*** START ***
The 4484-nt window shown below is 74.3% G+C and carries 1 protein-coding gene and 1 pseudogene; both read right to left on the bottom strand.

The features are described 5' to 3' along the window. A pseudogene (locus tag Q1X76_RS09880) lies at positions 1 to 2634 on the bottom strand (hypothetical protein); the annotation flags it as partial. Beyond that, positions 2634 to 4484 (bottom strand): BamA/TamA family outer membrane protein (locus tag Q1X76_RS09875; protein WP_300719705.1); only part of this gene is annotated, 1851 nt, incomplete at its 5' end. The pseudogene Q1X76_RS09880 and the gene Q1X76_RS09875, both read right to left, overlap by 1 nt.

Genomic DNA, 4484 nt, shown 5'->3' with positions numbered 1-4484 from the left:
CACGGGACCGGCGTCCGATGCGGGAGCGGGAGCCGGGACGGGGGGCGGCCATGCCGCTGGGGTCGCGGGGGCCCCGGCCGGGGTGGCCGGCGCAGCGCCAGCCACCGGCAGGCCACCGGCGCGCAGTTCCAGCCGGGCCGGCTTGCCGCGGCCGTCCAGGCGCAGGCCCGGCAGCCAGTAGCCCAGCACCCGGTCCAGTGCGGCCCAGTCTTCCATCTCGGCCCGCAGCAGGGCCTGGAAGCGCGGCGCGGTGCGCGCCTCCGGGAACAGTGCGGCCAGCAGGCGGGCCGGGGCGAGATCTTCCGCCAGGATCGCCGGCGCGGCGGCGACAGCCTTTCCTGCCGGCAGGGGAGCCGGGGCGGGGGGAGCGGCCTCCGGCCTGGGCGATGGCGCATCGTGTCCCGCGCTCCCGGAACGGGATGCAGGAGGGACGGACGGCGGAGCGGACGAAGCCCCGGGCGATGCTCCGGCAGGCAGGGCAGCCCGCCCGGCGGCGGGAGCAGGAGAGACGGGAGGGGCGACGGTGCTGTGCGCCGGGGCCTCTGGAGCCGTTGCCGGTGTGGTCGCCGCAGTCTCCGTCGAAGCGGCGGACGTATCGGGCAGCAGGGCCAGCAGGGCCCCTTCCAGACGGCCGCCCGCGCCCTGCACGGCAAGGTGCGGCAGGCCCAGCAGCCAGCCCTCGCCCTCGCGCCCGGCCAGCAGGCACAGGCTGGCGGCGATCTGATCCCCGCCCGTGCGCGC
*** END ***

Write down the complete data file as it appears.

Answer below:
The 4484-nt window shown below is 74.3% G+C and carries 1 protein-coding gene and 1 pseudogene; both read right to left on the bottom strand.

The features are described 5' to 3' along the window. A pseudogene (locus tag Q1X76_RS09880) lies at positions 1 to 2634 on the bottom strand (hypothetical protein); the annotation flags it as partial. Beyond that, positions 2634 to 4484 (bottom strand): BamA/TamA family outer membrane protein (locus tag Q1X76_RS09875; protein WP_300719705.1); only part of this gene is annotated, 1851 nt, incomplete at its 5' end. The pseudogene Q1X76_RS09880 and the gene Q1X76_RS09875, both read right to left, overlap by 1 nt.

Genomic DNA, 4484 nt, shown 5'->3' with positions numbered 1-4484 from the left:
CACGGGACCGGCGTCCGATGCGGGAGCGGGAGCCGGGACGGGGGGCGGCCATGCCGCTGGGGTCGCGGGGGCCCCGGCCGGGGTGGCCGGCGCAGCGCCAGCCACCGGCAGGCCACCGGCGCGCAGTTCCAGCCGGGCCGGCTTGCCGCGGCCGTCCAGGCGCAGGCCCGGCAGCCAGTAGCCCAGCACCCGGTCCAGTGCGGCCCAGTCTTCCATCTCGGCCCGCAGCAGGGCCTGGAAGCGCGGCGCGGTGCGCGCCTCCGGGAACAGTGCGGCCAGCAGGCGGGCCGGGGCGAGATCTTCCGCCAGGATCGCCGGCGCGGCGGCGACAGCCTTTCCTGCCGGCAGGGGAGCCGGGGCGGGGGGAGCGGCCTCCGGCCTGGGCGATGGCGCATCGTGTCCCGCGCTCCCGGAACGGGATGCAGGAGGGACGGACGGCGGAGCGGACGAAGCCCCGGGCGATGCTCCGGCAGGCAGGGCAGCCCGCCCGGCGGCGGGAGCAGGAGAGACGGGAGGGGCGACGGTGCTGTGCGCCGGGGCCTCTGGAGCCGTTGCCGGTGTGGTCGCCGCAGTCTCCGTCGAAGCGGCGGACGTATCGGGCAGCAGGGCCAGCAGGGCCCCTTCCAGACGGCCGCCCGCGCCCTGCACGGCAAGGTGCGGCAGGCCCAGCAGCCAGCCCTCGCCCTCGCGCCCGGCCAGCAGGCACAGGCTGGCGGCGATCTGATCCCCGCCCGTGCGCGC